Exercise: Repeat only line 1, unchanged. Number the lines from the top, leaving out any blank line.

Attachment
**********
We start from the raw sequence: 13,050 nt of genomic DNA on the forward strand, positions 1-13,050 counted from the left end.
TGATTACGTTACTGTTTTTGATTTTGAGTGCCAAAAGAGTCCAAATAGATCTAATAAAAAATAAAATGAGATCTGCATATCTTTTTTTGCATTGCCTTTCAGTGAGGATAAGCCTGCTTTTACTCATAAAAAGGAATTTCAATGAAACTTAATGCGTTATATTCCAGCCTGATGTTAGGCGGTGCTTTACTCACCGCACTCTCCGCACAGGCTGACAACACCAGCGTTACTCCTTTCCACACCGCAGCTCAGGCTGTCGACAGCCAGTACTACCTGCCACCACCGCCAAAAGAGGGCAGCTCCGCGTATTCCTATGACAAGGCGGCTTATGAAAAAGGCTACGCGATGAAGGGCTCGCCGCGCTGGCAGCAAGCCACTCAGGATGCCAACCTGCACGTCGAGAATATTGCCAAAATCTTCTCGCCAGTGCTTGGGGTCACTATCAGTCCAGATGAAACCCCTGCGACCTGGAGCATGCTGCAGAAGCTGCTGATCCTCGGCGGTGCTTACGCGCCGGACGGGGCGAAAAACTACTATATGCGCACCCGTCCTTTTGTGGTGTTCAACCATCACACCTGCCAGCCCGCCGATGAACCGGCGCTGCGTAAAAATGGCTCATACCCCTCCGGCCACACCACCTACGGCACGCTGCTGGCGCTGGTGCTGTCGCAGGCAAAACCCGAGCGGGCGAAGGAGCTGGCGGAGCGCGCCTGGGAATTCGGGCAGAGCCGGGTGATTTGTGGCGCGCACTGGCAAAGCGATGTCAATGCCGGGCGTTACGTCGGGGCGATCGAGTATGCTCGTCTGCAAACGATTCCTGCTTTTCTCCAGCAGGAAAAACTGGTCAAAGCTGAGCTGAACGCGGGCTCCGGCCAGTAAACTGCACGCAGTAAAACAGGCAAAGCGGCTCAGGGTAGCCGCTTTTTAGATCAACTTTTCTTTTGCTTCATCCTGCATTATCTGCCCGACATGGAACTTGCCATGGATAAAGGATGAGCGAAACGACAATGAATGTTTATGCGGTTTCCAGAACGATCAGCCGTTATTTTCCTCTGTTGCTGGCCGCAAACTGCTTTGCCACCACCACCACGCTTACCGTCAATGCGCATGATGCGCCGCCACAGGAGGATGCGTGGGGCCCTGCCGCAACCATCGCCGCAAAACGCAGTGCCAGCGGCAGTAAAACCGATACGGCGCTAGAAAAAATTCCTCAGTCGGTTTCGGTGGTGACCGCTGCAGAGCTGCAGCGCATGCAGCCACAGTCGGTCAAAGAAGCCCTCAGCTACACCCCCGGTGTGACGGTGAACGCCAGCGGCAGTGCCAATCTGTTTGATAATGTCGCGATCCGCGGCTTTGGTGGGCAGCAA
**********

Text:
We start from the raw sequence: 13,050 nt of genomic DNA on the forward strand, positions 1-13,050 counted from the left end.